Genetics Week 4 Notes
Genetics Week 4 Notes Bisc 336
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This 13 page Class Notes was uploaded by Anna Ballard on Friday September 23, 2016. The Class Notes belongs to Bisc 336 at University of Mississippi taught by Ryan Garrick in Fall 2016. Since its upload, it has received 15 views. For similar materials see Genetics in Biology at University of Mississippi.
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Date Created: 09/23/16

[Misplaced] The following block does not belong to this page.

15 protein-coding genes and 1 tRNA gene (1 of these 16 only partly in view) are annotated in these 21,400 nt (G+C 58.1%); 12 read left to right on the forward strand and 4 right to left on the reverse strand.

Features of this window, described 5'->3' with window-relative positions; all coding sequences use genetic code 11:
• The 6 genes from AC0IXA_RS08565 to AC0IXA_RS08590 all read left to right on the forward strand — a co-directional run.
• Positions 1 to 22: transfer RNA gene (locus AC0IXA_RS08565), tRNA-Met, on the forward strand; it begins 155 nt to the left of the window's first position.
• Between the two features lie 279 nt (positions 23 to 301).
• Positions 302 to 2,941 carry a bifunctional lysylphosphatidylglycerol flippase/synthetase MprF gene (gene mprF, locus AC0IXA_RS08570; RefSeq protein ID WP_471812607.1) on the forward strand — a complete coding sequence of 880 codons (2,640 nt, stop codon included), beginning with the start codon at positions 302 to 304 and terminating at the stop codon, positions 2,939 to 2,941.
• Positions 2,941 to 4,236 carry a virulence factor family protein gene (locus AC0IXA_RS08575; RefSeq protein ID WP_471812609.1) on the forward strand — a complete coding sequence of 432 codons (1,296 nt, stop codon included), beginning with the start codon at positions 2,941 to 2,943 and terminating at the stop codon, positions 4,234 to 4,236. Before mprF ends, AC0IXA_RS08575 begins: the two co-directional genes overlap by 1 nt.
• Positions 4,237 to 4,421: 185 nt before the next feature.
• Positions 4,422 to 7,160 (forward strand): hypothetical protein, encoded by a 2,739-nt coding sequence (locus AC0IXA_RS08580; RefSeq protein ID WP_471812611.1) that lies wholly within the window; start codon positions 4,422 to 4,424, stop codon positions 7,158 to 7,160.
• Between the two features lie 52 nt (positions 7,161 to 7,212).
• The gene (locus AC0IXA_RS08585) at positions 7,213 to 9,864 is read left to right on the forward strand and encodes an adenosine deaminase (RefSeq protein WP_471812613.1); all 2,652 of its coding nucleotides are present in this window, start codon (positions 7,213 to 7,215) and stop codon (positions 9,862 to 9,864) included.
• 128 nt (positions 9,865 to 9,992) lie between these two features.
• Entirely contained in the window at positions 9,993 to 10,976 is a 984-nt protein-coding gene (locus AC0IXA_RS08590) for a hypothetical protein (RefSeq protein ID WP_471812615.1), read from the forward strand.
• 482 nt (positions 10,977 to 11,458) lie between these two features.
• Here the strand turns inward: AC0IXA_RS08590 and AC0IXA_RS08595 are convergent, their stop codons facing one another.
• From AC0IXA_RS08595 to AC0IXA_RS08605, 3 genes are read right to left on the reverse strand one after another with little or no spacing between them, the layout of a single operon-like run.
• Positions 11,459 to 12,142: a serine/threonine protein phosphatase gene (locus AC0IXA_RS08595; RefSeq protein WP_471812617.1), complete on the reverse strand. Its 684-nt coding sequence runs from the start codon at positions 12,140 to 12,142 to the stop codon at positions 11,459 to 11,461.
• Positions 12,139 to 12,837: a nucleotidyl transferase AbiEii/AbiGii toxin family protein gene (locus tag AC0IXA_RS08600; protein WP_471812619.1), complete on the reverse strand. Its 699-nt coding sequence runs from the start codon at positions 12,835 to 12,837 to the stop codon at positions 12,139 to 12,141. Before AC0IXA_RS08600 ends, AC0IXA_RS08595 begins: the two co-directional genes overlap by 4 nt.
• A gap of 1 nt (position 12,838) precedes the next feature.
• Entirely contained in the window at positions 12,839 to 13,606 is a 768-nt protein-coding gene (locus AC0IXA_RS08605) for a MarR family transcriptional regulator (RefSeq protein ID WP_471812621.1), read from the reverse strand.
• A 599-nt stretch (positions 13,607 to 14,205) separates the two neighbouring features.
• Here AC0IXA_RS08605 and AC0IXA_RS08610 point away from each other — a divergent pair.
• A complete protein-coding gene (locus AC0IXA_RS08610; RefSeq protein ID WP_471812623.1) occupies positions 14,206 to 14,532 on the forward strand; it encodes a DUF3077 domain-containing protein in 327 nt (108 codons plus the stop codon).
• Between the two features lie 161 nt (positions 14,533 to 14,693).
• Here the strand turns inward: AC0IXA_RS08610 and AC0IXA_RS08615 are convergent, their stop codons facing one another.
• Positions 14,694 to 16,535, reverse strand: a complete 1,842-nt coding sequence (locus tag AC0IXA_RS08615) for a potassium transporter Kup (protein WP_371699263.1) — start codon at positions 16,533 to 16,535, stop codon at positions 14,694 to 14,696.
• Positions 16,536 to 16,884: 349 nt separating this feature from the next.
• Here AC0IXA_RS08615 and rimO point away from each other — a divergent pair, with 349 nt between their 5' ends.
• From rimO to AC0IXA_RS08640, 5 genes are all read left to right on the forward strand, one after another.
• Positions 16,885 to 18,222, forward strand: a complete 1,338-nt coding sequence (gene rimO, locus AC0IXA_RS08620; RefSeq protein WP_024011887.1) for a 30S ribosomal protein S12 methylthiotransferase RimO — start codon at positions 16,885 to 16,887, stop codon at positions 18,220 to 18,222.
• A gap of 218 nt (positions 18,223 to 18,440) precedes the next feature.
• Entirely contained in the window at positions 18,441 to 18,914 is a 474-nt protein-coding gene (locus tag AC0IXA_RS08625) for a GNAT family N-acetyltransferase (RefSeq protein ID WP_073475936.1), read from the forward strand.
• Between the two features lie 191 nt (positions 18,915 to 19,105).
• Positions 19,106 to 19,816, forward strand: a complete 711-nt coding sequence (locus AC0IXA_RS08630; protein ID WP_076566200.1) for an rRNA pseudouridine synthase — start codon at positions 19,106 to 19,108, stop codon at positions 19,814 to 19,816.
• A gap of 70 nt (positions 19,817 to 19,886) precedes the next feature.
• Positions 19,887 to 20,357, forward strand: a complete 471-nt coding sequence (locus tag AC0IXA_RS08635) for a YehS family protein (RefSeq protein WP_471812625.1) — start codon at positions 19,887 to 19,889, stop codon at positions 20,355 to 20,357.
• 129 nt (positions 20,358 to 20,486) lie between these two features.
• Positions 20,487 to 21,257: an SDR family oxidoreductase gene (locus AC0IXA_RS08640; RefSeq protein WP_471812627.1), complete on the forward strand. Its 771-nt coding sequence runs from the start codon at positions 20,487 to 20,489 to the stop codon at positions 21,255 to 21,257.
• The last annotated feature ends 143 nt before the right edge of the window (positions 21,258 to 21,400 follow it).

Lecture 10 9/16 Learning Goals At the end of this lecture you should be able to: • Explain the role of restriction enzymes (Res), vectors, and host cells in cloning of DNA fragments - Good to have lots of copies because you can do much more work with it • Know what is happening in each of the major steps in the Polymerase Chain Reaction (PCR) Recombinant DNA Artificial combination of DNA from different sources • Creation of hybrid molecules that don’t occur naturally (≠ product of crossing-over in meiosis) - E.g., gene from a fruit fly put into a bacterial plasmid o Gene from two different species that would not normally mate to create mosaic-like chromosomes • Often, is just a tool used to isolate “target DNA” and make many identical copies of it Recombinant DNA • Restriction enzymes: cut ‘target’ DNA at recognition sites • Vectors/plasmids: take up DNA from the environment (lab) - Seal ends to make complete circular piece • Competent bacterial cells: transformed, then clonal growth - Receptor sites – take plasmids up and bring them into cell and DNA replication can proceed • Downstream applications (electrophoresis, sequencing) Restriction Enzymes (REs) - Original source from bacteria as a defense mechanism against bacteriophages. • Cut DNA: “scan” DNA for specific recognition sequence, and when found, cleave both strands - Cuts in zigzag fashion • Create restriction fragments… may have ‘sticky ends’ (i.e., single stranded DNA overhang) Vectors (= plasmids) • A vehicle for transporting a restriction fragment into a bacterial cell + a replicator of the inserted DNA • Most only handle fairly small fragments (~2 kb) • Often have been designed to have specific properties that make them easier to use when doing cloning Good vectors… - Polylinker region – region that would be cut by enzymes so that it opens up to insert DNA fragment of target gene in it o it is versatile and can be cut by many different enzymes o the region is a functional gene called Lac Z gene and is involved in breaking down food and changes color of cell when it is function ing properly only works when NO inserted DNA in genes bacterial cell with this plasmid will break down food and turn blue - ampicillin resistance gene – bacteria takes this up and will be able to grow on a medium o allows bacteria cells to survive on a growth medium • Replicate themselves + inserted DNA, once in host • Have several known RE cuts sites (= versatile) • DNA inserts at a location that disrupts a color gene • carry a selectable marker, only transformed hosts survive Sticky ends and DNA ligase FIG. 17-2 • Start with cleavage with EcoRI from eukaryotic gene and one from bacterial plasmid (vector) • Fragments with complementary Tails • Annealing allows recombinant DNA molecules to form by complementary base pairing • DNA ligase seals the gap A recombinant DNA molecule • if intact, blue colonies form • when broken white colonies • host cell needs this gene to survive ampicillin treated growth medium What would happen if one of this vector failed to take up the plasmids at all? - They would die before they’d even be able to be seen because they would not be resistant to ampicillin and would die from the growth medium Transforming the Host Cell • lab strain of E.coli often used as bacterial ‘host’ • ‘competent’ = take up DNA from envt. (including recombinant plasmids)… when shocked - Heat shock or electric shock • Modified S. cerevisiae (yeast) used as host cells to study expression of cloned eukaryotic genes Cloning – summary • Host-cell chromosome • the two DNAs are ligated to form a recombinant molecule • DNA to be cloned is cut with same restriction enzyme • introduction into host cell • host cell makes copies Polymerase Chain Reaction (PCR) • Uses a DNA Pol. Enzyme (Taq) that has high copying accuracy and happily operates at high temperatures • 3-step cycle makes identical copies of ‘target DNA’ • Use synthetic primers to set boundaries of ‘target’ PCR: first cycle • Denature dsDNA: heat to roughly 95°C –> becomes ssDNA - Separating two strands of DNA • Primers: roughly 20-30bp long, synthesized commercially • have polarity: 3’ and 5’ ends • annealing: primers form bonds with ssDNA (roughly 50°C) • Extension: Taq adds to 3’ end of primer (roughly 70°C) • 1 cycle doubles number of ‘target DNA’ templates PCR: second cycle • 1 cycle has 3 parts (denature, anneal, extend) • Each cyle doubles number of template from previous cycle leads to exponential increase… 25-30 cycles usually all that’s needed Advantages (v. Cloning) • easy (no host cells) and fast (hours, not days) • uses primers rather than RE recognition sites to isolate the ‘target DNA’ (more versatile) • Requires very little DNA as starting material - E.g., forensics (single blood drop, or hair) Limitations (v. cloning) • primer design: requires some baseline information about DNA sequencing of an Organism (or close relative) • prone to contamination : tiny amount of starting DNA needed, so require several negative controls Lecture 11 9/19 Learning Goals • Know what is happening in each of the major steps in Polymerase Chain Reaction (PCR) • Understand how PCR amplicons can be assayed for DNA mutations using and restriction enzymes • Recall why RT-PCR generates ‘snapshots’ of tissue-specific gene expression Cloning: recap • cloning isn’t always perfect, sometimes the bacteria fails to take up the inserted target DNA - If something goes horribly wrong – all those bacterial cells will fail to grow because they lack the gene that makes them resistant to ampicillin Which of the following steps are involved in PCR, and correct order (within a single cycle)? A) annealing –> denature –> extension B) Denature –> duplicate –> replicate C) Polymerase –> chain –> reaction D) Denature –> annealing –> extension Polymerase Chain Reaction (PCR) • Uses a DNA Pol. Enzyme (Taq) that has high copying accuracy and happily operates at high temperatures • 3-step cycle makes identical copies of ‘target DNA’ • Use synthetic primers to set boundaries of ‘target’ PCR: first cycle • Denature dsDNA: heat to roughly 95°C –> becomes ssDNA - Separating two strands of DNA and each are available to act as a template for synthesis of new strands • Primers: roughly 20-30bp long, synthesized commercially • have polarity: 3’ and 5’ ends - Can only had nucleotides to the 3’ end of original strand - DNA polymerase is the enzyme that adds to the primers • Annealing: primers form bonds with ssDNA (roughly 50°C) • Estension: Taq adds to 3’ end of primer (roughly 70°C) • 1 cycle doubles number of ‘target DNA’ templates PCR: second cycle • 1 cycle has 3 parts (denature, anneal, extend) • Each cycle doubles number of template from previous cycle leads to exponential increase… 25-30 cycles usually all that’s needed - Before first cycle: 1 strand - After first cycle: 2 strands - After second cycle: 4 strands Advantages (v. Cloning) • easy (no host cells) and fast (hours, not days) • uses primers rather than RE recognition sites to isolate the ‘target DNA’ (more versatile) • Requires very little DNA as starting material - E.g., commonly used in forensics (single blood drop, or hair) Limitations (v. cloning) • primer design: requires some baseline information about DNA sequencing of an Organism (or close relative) • prone to contamination: tiny amount of starting DNA needed, so require several negative controls - Can accidentally clone DNA from a different source; need to be cautious you are not amplifying your own DNA …Even PCR of tardigrade DNA! • “Water bears” (small and tough) survive at -273°C to 151 °C for 10 years without water • “Cheps” Sands (tall and spooky) molecular ecologist British Antarctic Survey More applications… • Species identification (i.e., illegal whale meat sales) • Chromosome walking (i.e., sequence unknown DNA regions, adjacent to known/well-characterized ones) - Essentially start at a particular place on a chromosome and extend outward; generating an entire chromosome sequence • Screen known mutations (e.g., allele-specific PCR) Following cloning or PCR • Restriction mapping: use a variety of Res to cut ‘target’ DNA, and electrophonically separate fragments • Establish number, order, and distance between cut sites • different alleles at a locus (DNA variation) uncovered by restriction fragment length polymorphism (RFLPs) Electrophoresis • Technique for separating DNA fragments according to differences in size using a gel to act as a viscous matrix as well as an electric charge to pass through this gel - Send electric current from negative –> positive end; DNA migrates towards positive end (Anode) - Bands with longer fragments will take more time to move through the gel - Bands with shorter fragments will take less time Medical Diagnosis • Screening disease-associated alleles via restriction fragment length polymorphism (RFLP) analysis • Sickle cell: single DNA substitution that leads to a different amino acid, and ß-globin protein - Homozygous: detrimental; heterozygous: effects show later • leads to change in (and loss of) RE recognitions sites… provides diagnostic RFLP banding pattern Sickle cell diagnosis using RFLP • MSTII cuts normal ß-globin 3x –> 2 short DNA fragments • MSTII cuts a single mutant ß-globin 2x –> 1 large fragment • Hets vs. homs (diploid genotype) Pharmacogenomics • Medication side-effects: common and sometimes fatal • medication effectiveness: variable, often works for only about 60% of the population • Pharmacogenomics: drug selection based on an individuals genetic makeup (rather than trial and error) - Individuals with same disease metabolize 6 MP differently - Differences due to genetic make-up (TPMT genotype) - Genetic assay allows customized treatment Complimentary DNA (cDNA) • cDNA: protein-coding DNA only… not non-coding DNA (including regulatory regions, e.g., promotors) 1. Extract mRNA from a particular tissue type, at a particular time (e.g., developmental stage) 2. Use Reverse Transcription PCR (RT-PCR) to convert mRNA back to DNA • The resulting pool of DNA represents only those - Complimentary DNA: protein-coding genes - The resulting pool of DNA represents only those __________. Reverse Transcription PCR • Mature mRNA = coding • Can use as template for reverse transcription • Oligo-DT primer anneals to poly-A tails (ds molecule) • Reverse transcriptase enzyme extends, makes complimentary DNA enzyme extends, makes complementary DNA • mRNA-DNA hybrid molecule created • RNase H enzyme nicks and digests mRNA strand • Remaining mRNA used DNA polymerase • ….dsDNA = expressed coding DNA (‘snap shot’) DNA Sequencing • Direct way to assay structure and organization of genes, and levels of variation within/among organisms • Determine the identity and order of nucleotides • Until recently, almost exclusively done via the “chain termination” (aka Sanger) sequencing method Chain Termination Sequencer • Raw data = set of colored peaks on a chromatogram • 1 peak per nucleotide (100bp fragment = 100 peaks) • Usually around 800bp reads • but…. Fairly slow and expensive Lecture 12 9/21 Learning Goals • Recall the steps involved in sequencing a genome • Understand the role of sequence alignment • Describe approaches used to annotate a genome • Give an example of comparative genomics DNA Sequencing • Direct way to assay structure and organization of genes, and levels of variation within/among organisms • Determine the identity and order of nucleotides - Been done for a number of years • Until recently, almost exclusively done via the “chain termination” (aka Sanger) sequencing method Chain Termination Sequencer (Sanger) • Raw data = set of colored peaks on a chromatogram - Colored peaks tell us which is A, T, C, or G in a nucleotide sequence • 1 peak per nucleotide (100bp fragment = 100 peaks) • Usually around 800bp reads (relatively long) • but…. Fairly slow and expensive (10 dollars each) “Next-generation” Sequencers • Illumina Genome Analyzer – 150-bp reads, fast and cheap • Roche/454 GS FLX – 400-bp reads, fast and cheap ** relevant to align and assemble nucleotide sequences** Ch. 18 Genomics and Bioinformatics New-ish fields • Genomics – structure and function of genomes (all of the DNA carried in an organism), often comparative • Proteomics – identify proteins present in a cell at a given time/location; modifications and interactions • Bioinformatics: filtering and analyses of very large genetic datasets; software development Genomics • The study of the complete genetic information of small creatures that live in the depths of the earth, who guard buried treasure Karyotype is highly variable Organism Diploid number (2n) African Wild Dog 78 Badger 32 Carp 104 Adders-Tongue 1262 (!) Cotton 52 Organismal “complexity” Not proportional to the number of chromosomes… …but what about genome size? (absolute number of base pairs) - Total amount of DNA within a haploid genome - Measured as the total number of base pairs (Kb – thousand, Mb – million, Gb – billion) Genome size also variable Organism Billion bp (1000 million) African Wild Dog 2.66 Snapping Shrimp 15.45 Carp 1.61 Poison Dart frog 8.70 Hugh-man 3.03 (human) How does number of chromosomes relate to absolute size of genome? - Size of African wild dog genome is quite larger than carps’ - Chromosomes are of different size (African Wild Dog’s are larger than carps) Sequencing a Genome • Genome – complete set of all the DNA in a cell; size is variable (usually: virus < prokaryote < eukaryote) • DNA sequencing – most methods have short “read lengths” (< 800-bp of continuous nucleotides) • Whole genome “shotgun” sequencing - Fragment the genome - Sequence all fragments - Assemble/order the pieces Genomic Libraries • large collection of DNA fragments (i.e., broken up whole genome), inserted/stored in vectors • Does not involve PCR… use RE digests of genomic DNA to make the fragments (varying size) • Try to get at least one copy of every sequence in the fewest number of fragments (use BAC or YAC clones) Shotgun Sequencing Technique • Fragment the genome (using REs), in slightly different ways • e.g., use a few different REs (but one at a time) • Gives different combos overlapping fragments • Sequence and align overlapping fragments (computationally) • Eventually, assemble whole chromosome sequence and repeat for all chromosomes Assembling “contigs” • Contig: a continuous stretch of DNA sequence (overlap) - Within just one gene - Across adjacent genes HP Computing (align, assemble) • de novo alignment and assembly – never done before, no baseline data • re-sequencing – already have a reference genome or “scaffold” Diploid Genomes • An individual can have a heterozygous genotype - Allele 1 v. Allele 2 - E.g., 1/1 (hom) vs. ½ (het) vs. 2/2 (hom) … so may need to align two variants of a given gene DNA Sequence Alignment • Scenario 1 – 2 reads do not start in same place - Align sequences to see a match-up - Mismatch between 2 nucleotides – point mutation/DNA sequence substitution - Q: are they otherwise identical? o A: NO Gene Pools • Population – gene pool can contain many alleles/allelic variants e.g., alleles 1, 2, 3, 4 … etc. … so may need to align >2 variants of a given gene - Look out for different kinds of polymorphisms DNA Sequence Alignment • Scenario 2 – many individuals; potentially many alleles - Align sequences to see a match-up - Q: but how many? o A: at least 5 Take multiple sequence alignment and count the number of different sequences that exist • Bioinformatics allows us to figure all of this quickly Annotating a Genome Interpretation and analysis of genome sequences relies on having names and locations assigned to genes Protein-coding genes have some hallmarks: - Have start codons (mRNA = “AUG”, DNA = “TAC”) o T pairs with A, A pairs with U, and C pairs with G - Open Reading Frame (no internal “stop” codons) - Have conserved upstream regulatory regions (e.g., TATA-box) o Binding sites – often have conserved genetic DNA sequences Can also compare to annotated sequences in databases: - BLAST searches to determine identity o Query data base with stretch of DNA or amino acid sequence and find the “best” match that exists in data base… can infer the likely chromosome or origin or function of the portion of DNA that is included in the search - Can query using DNA sequencing, or amino acid sequencing Public databases • National Center for Biotechnology Information (NCBI) - Contains DNA sequences, annotated DNA sequences from whole organisms and model organisms • Human chromosome maps, including known polymorphisms - Blue text – protein coding genes • Role of bioinformatics is not just to align and assemble existing short reads of DNA sequences to generate whole genomes, but also in comparison of whole genomes across individuals within same species or across different species • BLAST searches: can query NCBI database with an “unknown” stretch of DNA sequencing… find closest matches BLAST Searches • Query sequence –> stretch of sequence in which we generated and don’t know its chromosomal origin or its function; going to compare it to its closest match in the blast search - Best match highlighted in blue - FIG 18-3 • Mouse (subject) sequence already annotated, matching portion is an insulin receptor gene on Chromosome 8 • Rat (query) sequence was from an unknown genomic location, but identity and function can now be inferred - Can infer that the 280 base pair sequence from the rat probably originated from the same genomic location in the rat genome - Can also infer that the 280 rat sequence does not contain stop codons where they don’t belong if we expect this to be a protein coding sequence… o or if we were able to identify an AUG start codon or even an upstream regulatory region * stronger inference if rat sequence also has an ORF, etc. Comparative Genomics • covered so far - how a whole genome sequence is produced o shotgun sequencing – fragmenting, sequencing, and aligning and assembling o annotate genome by identifying through inference what the identity and function of DNA sequence is o once fully genome’d, compare it to the whole genome of a second, third, or fourth species • Comparing genomes of different organisms, some close relatives, others distantly-related - considerable similarity among organisms you would not have thought • Understand structure, function and expression of (mutant) genes involved in human diseases - 60% of genes from 300+ human diseases also in Drosophila - 60% of inherited dog diseases similar to those in humans o comparative genomics provides a way to identify useful model organisms that can help in experimental crosses that may inform us how to treat human genetic diseases • Important evolutionary insights from comparative genomics - direct comparison between genome sizes between different classes of organisms o prokaryotes, eukaryotes, viruses - Viruses – genome sizes small relatively; moderately strong correlation between genome size and number of protein coding genes - Prokaryotes – strong linear relationship between genome size and number of protein coding genes in the genome - Eukaryotes – diffuse relationship (but still correlated) but not that tight; some large genomes with relatively few protein coding genes (large portion of genome is comprised of non-coding DNA) Lecture 13 9/23 From Article: • Adaptive change evolved rapidly (w/in 6,000 years) • Predation rate increases for white mice in dark backgrounds and dark mice in lighter backgrounds - Suggests that phenotype is adaptive and depends on the context of the environment in which the mice lives • Single DNA sequence change in protein coding portion – amino acid replacement - Different protein variant that functions differently - How they figured out allelic variant with white coat colored is derived – A SNP is 1 nucleotide along a stretch of protein coding region… this is the only variant of focus that exists in natural populations…derived or inherited? o Used phylogenic approach o Derived because most mice in lineage is dark, only every now and then a white phenotype will arise o Tells us what the gene does • Describes details to controlled cross and gives indication of what the results mean - Dominance/recessiveness - 1 gene or more than 1 - gene is pleiotropic and RR is dark and CC is light so RC is intermediate - copy of normal allele and copy of mutant allele o look at figure 4 - proportion of chromosomes that carry the allelic variants - mosaic chromosomes – different phenotypes o 75 dominant phenotype and 25 recessive – standard Mendelian assumption does not hold in this case (varying phenotypes) not always equal fitness - Table 1 – shows results of the controlled cross focusing on the F2 generation and their phenotypes; genotypes have been sequenced o PVE is main column of interest because it shows the percentage of variancts explained • Figure 2 – basically what we get is 2 cell culture lines identical in every way except for which allelic variants of MC2R gene they have - Alleles were expressed - Figure shows how the 2 different cell lines perform with respect to generating melanin - MC1R has an activator which shows dark pigment and an antagonist which produces a lighter color o Lots of activating protein – normal allele produces lots of melanin while mutant allele does not produce as much Shows that DNA sequence mutation that alters amino acid is encoded to the protein produced –> respond differently in cell • The light coloration on the Gulf Coast is due to the MC1R allele while the light coloration of the mice on Atlantic coast is not due to the MC1R allele. This suggests that there are different ways to obtain that phenotype depending on the environment of the population - White population on Atlantic coast evolved differently – nothing to do with MC1R allele • Does evolutionary change proceed gradually through many small mutational steps or can adaptation occur via a few large leaps? • Does adaptation generally proceed through dominant or recessive mutations? Any of the above • Do beneficial mutations tend ot affect protein function, or ists spatial or temporal expression? • Are same genes and mutations responsible for similar traits in different poulations or species